The great betrayal or the great hoax? (2)

November 26, 2004

Standards have plummeted because failure is inconvenient, insists Adrian Quinn. Not so, Peter Williams says - 'dumbing down' is the invention of grumpy old men who can't accept that change isn't always bad

I have been aware of falling standards since I was 12 when my excellent Latin master informed us that we were the worst class he had ever had the misfortune to teach.

He had said the same thing to every class in living memory. And he said it to the few cohorts that followed us.

He may, of course, have been right. Or he may just have been a grumpy old man who believed that the world was generally going to the dogs.

Either way, his views were not a sound basis for policy development.

Much the same can be said about The Times Higher 's internet survey of "dumbing down" - 400 self-selecting academics do not constitute a valid population from which to generalise.

Nevertheless, despite its serious methodological flaws, it has raised important questions.

Are the standards of honours degrees being forced down to accommodate students who cannot benefit from higher education?

Is higher education, in short, going to the dogs?

No sensible vice-chancellor in his or her right mind would put pressure on academic colleagues to lower standards.

Universities are very leaky ships and instructions of that sort will always reach journalists' (and the Quality Assurance Agency's) ears.

Confidential emails are, in effect, in the public domain. The risk of disaster is so high as to be a racing certainty.

The reputational damage caused by a serious standards scandal is huge, not only to the individual university, but also to the higher education system as a whole. It is just not worth it for a very short-term gain.

That there is no evidence of widespread abuse does not mean that questions about changing standards are irrelevant.

The academic community's expectations of its students must, of course, change over time: in only a few subjects would the level expected 100 years ago still be acceptable today.

Change does not have to be about the raising or lowering of standards though: there is also lateral change.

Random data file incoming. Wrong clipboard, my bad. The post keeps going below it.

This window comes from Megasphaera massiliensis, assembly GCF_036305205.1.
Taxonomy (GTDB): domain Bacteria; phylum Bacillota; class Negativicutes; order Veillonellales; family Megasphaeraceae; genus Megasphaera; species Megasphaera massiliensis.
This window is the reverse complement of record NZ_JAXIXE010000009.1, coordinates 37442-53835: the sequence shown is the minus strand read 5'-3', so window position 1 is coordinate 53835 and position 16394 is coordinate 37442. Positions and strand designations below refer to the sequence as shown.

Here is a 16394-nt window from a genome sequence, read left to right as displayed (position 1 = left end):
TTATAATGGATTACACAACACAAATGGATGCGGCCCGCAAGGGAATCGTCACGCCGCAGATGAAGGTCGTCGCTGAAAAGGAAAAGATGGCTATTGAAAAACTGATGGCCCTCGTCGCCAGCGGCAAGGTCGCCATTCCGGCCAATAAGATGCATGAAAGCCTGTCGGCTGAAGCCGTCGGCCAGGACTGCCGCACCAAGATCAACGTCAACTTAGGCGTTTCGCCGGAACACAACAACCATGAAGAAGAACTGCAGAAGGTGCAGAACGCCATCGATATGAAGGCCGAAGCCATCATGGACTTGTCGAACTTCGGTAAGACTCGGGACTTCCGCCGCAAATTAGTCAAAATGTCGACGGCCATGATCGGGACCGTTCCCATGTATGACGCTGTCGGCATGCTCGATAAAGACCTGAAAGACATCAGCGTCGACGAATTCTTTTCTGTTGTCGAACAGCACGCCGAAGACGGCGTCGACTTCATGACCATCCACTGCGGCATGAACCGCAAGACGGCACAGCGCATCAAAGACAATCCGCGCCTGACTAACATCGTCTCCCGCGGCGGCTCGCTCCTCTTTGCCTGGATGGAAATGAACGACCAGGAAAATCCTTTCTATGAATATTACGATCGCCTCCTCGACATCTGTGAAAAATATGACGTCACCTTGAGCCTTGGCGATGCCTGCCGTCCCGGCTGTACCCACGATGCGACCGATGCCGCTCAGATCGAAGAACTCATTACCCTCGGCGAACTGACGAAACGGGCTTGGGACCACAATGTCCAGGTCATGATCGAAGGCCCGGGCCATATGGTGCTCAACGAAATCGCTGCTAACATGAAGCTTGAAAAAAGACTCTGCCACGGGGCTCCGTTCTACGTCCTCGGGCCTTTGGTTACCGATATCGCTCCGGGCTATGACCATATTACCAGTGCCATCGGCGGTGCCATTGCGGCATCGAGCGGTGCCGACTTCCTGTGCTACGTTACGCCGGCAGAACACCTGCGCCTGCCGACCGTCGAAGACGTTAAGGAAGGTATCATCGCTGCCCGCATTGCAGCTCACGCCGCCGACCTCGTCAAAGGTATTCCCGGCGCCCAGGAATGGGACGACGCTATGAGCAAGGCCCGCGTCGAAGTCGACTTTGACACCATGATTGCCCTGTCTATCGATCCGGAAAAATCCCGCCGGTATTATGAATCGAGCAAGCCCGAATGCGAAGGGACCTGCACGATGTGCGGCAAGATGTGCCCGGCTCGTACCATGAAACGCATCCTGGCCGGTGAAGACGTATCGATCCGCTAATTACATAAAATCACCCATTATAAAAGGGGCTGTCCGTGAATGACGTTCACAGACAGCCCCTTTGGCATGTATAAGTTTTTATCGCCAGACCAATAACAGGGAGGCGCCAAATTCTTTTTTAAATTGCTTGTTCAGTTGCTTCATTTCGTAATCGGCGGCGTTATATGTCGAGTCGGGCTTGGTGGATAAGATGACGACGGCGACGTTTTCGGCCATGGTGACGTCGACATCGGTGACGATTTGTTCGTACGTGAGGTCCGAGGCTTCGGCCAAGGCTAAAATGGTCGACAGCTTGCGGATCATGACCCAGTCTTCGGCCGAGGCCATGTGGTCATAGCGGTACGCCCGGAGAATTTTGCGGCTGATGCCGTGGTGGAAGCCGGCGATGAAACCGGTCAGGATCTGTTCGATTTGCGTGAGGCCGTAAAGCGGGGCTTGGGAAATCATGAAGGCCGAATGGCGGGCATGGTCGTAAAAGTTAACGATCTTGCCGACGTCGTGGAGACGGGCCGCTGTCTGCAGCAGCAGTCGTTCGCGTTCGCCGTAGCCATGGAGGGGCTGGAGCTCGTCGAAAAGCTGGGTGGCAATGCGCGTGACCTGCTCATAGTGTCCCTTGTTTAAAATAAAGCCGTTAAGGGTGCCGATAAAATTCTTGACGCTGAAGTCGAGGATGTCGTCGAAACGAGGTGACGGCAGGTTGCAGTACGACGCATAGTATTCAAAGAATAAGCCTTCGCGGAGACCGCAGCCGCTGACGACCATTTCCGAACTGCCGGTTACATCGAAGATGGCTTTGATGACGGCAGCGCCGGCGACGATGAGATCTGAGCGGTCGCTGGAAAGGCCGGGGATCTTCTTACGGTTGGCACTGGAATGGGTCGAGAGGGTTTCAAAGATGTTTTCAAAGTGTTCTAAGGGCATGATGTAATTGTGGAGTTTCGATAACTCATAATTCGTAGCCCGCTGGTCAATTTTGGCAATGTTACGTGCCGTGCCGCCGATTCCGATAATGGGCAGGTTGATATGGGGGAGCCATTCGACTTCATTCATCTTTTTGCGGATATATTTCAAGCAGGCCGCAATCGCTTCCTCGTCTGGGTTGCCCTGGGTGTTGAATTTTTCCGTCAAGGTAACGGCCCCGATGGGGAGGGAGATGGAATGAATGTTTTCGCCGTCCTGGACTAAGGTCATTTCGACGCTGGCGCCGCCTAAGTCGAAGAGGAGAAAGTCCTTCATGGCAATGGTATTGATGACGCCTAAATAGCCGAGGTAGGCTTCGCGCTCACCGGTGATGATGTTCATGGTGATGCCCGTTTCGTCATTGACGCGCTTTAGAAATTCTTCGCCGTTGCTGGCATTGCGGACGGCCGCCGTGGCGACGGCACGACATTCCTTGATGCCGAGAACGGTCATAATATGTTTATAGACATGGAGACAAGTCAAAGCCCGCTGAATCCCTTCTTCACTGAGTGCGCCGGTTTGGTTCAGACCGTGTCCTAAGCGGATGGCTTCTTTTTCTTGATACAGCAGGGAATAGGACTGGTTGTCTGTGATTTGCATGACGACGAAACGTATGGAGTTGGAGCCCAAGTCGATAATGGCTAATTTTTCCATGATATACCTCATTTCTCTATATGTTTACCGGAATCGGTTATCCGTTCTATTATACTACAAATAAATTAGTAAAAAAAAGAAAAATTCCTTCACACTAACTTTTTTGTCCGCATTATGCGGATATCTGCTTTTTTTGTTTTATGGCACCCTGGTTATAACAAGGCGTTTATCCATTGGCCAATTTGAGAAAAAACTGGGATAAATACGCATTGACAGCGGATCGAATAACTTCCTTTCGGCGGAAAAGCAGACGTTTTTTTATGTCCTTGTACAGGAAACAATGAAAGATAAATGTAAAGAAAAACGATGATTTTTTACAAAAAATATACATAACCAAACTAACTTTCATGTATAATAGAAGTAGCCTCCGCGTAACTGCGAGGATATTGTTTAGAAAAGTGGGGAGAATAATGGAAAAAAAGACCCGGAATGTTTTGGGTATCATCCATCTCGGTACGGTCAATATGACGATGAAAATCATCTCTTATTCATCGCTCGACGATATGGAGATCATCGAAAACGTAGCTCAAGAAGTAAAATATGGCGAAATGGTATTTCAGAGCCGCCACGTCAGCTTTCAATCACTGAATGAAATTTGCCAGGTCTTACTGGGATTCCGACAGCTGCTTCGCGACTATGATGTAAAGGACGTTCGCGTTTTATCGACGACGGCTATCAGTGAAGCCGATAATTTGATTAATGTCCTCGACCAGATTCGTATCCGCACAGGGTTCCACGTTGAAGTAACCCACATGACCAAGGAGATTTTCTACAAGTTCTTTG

The important thing is that debate should be intelligent and informed.

Academic standards, if the words are to mean anything useful, should be explicit - and described in terms of the levels of achievement required of students; recognised as appropriate by the academic community as a whole; and subjected to regular review both internally and externally.

The QAA's academic infrastructure provides the framework for doing this.

The academic community rightly insists that it should decide its own standards - it is an important aspect of its autonomy - and the public trusts it to do so with integrity. Change should occur because, and when, the academic community considers it right.

The survey raises the prospect that students are being wrongly admitted because they cannot benefit from higher education.

The idea that future benefit to an unknown individual is reliably predictable prompts a host of questions.

Where does this ex cathedra certainty come from?

If schoolteachers' predictions of A-level grades are as poor as they appear to be, why should we trust the judgement of higher education admissions officers who rely on them?

Do you let people have a try or do you exclude them because you have decided (on very dubious evidence) that they must fail?

Should we not be trying to help students succeed at whatever level they can reach, and then send them out with a statement reflecting their achievement?

Why is anything less than an honours degree seen as a badge of failure?

Let early leavers demonstrate their level of success and give them the opportunity, if they want it, to come back and go further in due course.

Why is the debate always about the virtues of exclusion and failure, rather than inclusion and success?

Institutions that take a risk and accept students who may not stay the course are to be applauded. But that carries with it a heavy responsibility to those students.

They will need more personalised support and guidance. They will need more help with their learning. They will need imaginative and dedicated teachers.

These are all expensive.

The biggest betrayal of standards will happen if students are admitted on the promise of opportunity and then left in the lurch.

Peter Williams is chief executive of the Quality Assurance Agency.

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